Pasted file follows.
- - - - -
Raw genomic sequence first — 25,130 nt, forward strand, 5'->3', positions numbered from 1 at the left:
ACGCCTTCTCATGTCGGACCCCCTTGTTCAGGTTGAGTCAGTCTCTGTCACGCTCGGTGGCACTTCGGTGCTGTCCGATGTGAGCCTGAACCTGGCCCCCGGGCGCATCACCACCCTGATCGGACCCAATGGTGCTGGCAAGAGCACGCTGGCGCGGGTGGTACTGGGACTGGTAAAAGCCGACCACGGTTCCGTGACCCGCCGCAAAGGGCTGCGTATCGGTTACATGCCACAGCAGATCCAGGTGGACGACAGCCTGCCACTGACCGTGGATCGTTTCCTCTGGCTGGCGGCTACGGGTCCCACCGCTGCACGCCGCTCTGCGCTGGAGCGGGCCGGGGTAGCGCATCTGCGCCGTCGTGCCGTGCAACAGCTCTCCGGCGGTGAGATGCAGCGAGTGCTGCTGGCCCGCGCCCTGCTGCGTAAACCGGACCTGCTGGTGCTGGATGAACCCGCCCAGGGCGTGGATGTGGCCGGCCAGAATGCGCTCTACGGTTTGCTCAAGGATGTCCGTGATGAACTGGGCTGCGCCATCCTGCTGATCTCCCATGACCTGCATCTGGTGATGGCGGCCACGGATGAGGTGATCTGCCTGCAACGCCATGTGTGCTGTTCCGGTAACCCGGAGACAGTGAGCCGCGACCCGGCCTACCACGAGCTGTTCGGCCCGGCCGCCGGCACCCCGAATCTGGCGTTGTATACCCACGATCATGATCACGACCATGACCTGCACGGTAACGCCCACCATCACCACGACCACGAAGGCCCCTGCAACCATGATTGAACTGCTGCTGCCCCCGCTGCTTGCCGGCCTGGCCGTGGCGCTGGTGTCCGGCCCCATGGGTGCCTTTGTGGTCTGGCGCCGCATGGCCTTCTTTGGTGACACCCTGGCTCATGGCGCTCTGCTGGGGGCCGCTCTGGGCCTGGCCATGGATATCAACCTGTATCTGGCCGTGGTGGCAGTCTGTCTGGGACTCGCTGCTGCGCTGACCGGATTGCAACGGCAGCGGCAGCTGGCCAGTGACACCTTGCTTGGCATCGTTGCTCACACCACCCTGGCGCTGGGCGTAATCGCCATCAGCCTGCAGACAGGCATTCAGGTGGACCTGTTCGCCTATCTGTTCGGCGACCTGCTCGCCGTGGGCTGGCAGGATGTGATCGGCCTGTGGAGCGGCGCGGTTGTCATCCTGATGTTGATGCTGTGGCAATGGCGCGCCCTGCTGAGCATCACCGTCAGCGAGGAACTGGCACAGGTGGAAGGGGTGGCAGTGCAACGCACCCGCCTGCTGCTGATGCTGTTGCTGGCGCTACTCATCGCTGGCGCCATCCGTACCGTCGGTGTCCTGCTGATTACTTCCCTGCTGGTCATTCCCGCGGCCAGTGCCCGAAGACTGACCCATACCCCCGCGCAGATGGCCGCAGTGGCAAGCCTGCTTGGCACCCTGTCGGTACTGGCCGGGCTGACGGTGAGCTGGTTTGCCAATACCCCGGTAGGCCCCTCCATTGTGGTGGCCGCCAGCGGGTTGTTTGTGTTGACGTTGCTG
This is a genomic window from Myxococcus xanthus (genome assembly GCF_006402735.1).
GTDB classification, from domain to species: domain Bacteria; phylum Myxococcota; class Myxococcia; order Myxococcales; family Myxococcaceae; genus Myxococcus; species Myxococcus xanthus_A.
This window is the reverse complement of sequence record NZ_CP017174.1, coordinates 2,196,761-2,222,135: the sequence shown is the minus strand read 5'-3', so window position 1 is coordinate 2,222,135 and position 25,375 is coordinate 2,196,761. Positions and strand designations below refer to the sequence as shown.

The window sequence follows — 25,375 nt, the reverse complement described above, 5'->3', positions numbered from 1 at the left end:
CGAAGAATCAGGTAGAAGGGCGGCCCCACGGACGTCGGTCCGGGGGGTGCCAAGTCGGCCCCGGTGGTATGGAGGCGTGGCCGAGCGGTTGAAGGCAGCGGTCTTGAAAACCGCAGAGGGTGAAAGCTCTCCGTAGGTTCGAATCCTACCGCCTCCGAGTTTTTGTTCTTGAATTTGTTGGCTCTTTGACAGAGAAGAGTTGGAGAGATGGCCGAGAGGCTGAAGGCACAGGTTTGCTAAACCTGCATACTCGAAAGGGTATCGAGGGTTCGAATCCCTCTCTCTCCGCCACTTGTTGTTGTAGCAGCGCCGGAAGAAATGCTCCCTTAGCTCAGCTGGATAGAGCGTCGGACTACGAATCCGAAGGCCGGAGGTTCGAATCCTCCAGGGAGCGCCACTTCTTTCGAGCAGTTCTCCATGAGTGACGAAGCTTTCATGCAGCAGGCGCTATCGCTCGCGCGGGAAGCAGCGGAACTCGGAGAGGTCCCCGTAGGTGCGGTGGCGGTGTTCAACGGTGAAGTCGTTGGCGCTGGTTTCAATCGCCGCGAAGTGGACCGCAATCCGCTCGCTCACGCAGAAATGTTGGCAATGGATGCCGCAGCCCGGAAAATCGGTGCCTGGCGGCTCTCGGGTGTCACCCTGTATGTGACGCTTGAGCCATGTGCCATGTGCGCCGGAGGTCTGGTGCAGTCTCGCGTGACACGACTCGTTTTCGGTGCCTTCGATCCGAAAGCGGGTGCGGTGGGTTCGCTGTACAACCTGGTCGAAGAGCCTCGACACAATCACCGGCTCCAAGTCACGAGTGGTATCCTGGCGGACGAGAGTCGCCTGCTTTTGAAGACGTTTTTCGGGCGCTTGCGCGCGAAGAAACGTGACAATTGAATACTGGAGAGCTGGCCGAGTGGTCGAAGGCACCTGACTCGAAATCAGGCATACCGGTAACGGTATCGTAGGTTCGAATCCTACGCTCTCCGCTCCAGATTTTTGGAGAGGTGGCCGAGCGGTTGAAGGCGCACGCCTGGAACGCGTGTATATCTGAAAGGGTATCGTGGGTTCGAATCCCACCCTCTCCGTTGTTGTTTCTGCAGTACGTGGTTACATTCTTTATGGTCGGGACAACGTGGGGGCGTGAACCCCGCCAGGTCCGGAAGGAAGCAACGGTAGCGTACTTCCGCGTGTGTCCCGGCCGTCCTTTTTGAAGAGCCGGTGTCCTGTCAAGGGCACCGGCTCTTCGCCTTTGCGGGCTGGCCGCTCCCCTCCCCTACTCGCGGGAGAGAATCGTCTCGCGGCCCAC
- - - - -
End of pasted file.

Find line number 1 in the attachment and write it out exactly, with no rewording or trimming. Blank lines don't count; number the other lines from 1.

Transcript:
Raw genomic sequence first — 25,130 nt, forward strand, 5'->3', positions numbered from 1 at the left: